Possibly. Some people use nicotine patches for PD. Smoking apparently acts to inhibit dopamine uptake, just like azilect, so any spare dopamine is left available for use rather than mopped up. A bit like anti depressants and seratonin.

Azilect may be better for you overall but who knows!!

I was told the same by a neuro : people that take it very early in the course of the disease fare better.

Others prefer to begin with agonists. Go figure :-(


I take the controlled release version of Sinemet. I feel that it controls my tremor 99% of the time, when I am stressed the tremor returns. The tremor is the tip of the iceberg. The rest of the iceberg is best managed with exercise and supplements such as curcumin, olive leaf extract, Co-enzyme 10 etc., also B vitamins.

parkie13 in reply to Hidden

My Tremors seems to be getting worse and worse. The sinemet CR is not helping at all as far as the Tremor goes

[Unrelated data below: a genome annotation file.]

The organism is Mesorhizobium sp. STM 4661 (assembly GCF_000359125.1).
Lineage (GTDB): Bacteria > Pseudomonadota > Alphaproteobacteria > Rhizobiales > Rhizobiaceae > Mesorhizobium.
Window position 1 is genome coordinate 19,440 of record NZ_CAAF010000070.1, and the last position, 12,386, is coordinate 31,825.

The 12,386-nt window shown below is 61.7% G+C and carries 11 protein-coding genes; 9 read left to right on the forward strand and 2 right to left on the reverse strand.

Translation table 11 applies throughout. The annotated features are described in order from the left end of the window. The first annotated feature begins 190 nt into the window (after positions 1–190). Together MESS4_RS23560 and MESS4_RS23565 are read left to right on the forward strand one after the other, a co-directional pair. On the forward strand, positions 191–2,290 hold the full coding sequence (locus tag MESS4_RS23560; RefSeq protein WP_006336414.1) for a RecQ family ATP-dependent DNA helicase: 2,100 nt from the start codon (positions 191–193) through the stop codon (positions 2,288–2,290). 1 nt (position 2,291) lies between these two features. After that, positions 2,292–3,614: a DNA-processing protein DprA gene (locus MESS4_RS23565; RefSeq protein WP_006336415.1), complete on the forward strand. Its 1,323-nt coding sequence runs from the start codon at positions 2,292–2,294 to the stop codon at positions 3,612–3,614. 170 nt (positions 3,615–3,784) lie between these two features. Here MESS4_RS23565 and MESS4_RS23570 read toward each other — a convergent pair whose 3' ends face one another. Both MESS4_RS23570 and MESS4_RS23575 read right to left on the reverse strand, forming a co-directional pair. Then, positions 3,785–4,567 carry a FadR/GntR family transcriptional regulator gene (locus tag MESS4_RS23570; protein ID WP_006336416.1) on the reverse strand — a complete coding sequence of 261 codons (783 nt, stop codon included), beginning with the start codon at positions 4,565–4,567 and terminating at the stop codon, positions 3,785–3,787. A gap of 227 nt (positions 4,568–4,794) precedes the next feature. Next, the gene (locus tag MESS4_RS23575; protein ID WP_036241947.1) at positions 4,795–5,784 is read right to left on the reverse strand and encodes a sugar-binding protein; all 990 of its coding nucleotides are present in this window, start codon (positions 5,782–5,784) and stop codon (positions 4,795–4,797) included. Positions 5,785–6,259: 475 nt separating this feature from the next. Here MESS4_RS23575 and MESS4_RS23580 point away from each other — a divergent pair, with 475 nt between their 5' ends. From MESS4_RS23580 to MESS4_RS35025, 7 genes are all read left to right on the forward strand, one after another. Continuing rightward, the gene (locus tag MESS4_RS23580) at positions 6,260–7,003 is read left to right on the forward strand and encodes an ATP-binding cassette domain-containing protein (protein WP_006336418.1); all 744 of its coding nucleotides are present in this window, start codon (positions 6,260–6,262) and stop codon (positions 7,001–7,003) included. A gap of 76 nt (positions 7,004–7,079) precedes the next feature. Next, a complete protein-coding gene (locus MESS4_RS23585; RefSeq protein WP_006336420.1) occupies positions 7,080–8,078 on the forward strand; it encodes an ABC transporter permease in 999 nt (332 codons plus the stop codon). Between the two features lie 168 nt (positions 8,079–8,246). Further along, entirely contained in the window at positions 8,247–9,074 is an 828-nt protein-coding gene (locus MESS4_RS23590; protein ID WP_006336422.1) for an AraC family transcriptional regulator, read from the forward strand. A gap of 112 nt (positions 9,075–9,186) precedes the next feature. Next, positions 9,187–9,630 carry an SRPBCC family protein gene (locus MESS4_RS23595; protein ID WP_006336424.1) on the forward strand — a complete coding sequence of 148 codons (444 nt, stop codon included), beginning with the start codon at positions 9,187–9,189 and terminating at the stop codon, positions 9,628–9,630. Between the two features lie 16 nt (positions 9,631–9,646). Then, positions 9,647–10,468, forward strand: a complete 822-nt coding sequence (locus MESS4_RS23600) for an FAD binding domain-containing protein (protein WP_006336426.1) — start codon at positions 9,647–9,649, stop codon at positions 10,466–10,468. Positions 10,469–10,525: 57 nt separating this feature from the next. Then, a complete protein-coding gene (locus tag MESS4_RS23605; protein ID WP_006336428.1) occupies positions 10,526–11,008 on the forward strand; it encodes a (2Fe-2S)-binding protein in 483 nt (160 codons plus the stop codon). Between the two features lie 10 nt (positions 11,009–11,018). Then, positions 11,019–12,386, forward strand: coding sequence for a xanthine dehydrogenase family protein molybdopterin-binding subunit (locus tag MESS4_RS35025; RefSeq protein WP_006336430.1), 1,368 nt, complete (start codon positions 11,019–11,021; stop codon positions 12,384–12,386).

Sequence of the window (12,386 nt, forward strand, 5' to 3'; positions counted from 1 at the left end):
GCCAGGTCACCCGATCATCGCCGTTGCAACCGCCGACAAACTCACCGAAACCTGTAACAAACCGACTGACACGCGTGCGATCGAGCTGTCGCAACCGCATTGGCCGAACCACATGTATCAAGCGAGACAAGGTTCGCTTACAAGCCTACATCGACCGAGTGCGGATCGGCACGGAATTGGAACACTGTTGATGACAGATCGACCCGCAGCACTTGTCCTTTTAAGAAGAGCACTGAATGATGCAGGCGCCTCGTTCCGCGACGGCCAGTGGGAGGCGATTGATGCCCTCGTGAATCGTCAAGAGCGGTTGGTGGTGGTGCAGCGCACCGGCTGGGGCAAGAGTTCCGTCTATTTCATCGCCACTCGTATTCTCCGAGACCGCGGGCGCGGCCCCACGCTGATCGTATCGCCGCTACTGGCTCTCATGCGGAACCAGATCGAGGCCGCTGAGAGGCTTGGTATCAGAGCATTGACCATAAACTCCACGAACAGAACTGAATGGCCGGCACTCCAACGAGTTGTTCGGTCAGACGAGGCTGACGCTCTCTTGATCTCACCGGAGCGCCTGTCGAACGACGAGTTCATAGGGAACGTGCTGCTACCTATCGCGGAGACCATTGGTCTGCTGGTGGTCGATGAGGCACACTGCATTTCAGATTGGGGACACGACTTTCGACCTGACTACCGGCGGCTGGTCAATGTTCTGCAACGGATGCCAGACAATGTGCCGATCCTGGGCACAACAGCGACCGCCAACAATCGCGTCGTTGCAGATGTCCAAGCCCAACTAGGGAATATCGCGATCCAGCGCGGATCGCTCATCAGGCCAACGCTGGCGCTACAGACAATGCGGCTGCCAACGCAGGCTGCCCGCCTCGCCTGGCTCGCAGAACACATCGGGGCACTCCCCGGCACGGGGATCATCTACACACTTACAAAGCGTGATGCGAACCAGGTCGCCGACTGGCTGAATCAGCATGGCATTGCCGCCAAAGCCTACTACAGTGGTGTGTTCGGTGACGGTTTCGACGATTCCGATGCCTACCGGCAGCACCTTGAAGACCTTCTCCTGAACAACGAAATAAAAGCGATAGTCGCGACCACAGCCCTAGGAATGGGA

Same here. So i weaned myself off of it

Are you taking anything now? If I did not take it I would not be able to move.

No. Nothing. I have not been dianosed. They out me on sinemet because i have a hand tremor. It didnt helo so i quit taking it.

Is C/L helps with mental state? I mean, now I get very easy stressed. Before getting I could control the stress very well. So is C/L make you feel like before? I know helps with stiffness and other motor issues.

What about being more resistant to stress, getting back the sense of smell and solving other non-motor issues?

Astra7 in reply to ion_ion

I don't think it helps much with stress management, but it does help me with stiffness and fatigue.

I think the supplement NAC helps me with the mental side of it especially mental clarity and less confusion, but it's hard to be sure.